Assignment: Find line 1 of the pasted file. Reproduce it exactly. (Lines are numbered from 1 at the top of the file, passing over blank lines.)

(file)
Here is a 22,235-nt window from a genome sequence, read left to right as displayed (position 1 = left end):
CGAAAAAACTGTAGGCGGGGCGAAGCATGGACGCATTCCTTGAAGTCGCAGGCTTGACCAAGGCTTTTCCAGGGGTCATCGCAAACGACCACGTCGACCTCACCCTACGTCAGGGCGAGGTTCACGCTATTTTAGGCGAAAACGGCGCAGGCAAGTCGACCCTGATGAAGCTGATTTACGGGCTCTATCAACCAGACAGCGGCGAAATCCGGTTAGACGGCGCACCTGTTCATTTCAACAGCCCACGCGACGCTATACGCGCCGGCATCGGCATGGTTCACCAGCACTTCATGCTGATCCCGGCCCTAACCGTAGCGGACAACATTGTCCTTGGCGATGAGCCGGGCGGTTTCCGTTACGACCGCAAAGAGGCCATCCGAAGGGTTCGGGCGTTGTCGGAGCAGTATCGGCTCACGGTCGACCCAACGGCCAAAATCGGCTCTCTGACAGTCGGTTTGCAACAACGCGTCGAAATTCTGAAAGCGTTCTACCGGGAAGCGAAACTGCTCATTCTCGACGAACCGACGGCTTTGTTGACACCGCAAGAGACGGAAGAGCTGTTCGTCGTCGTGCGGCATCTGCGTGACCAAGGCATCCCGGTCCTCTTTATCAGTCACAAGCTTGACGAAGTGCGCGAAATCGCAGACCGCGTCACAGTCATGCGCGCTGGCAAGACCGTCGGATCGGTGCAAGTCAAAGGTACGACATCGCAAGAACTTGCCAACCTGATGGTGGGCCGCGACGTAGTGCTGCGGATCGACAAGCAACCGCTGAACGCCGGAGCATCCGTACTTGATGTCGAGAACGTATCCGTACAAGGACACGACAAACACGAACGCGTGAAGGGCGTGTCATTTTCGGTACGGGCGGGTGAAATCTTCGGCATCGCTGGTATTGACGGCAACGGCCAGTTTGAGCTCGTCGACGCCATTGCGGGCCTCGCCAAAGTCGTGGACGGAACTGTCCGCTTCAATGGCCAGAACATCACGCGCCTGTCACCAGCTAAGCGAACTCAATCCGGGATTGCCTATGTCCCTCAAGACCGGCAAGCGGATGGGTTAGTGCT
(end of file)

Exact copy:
Here is a 22,235-nt window from a genome sequence, read left to right as displayed (position 1 = left end):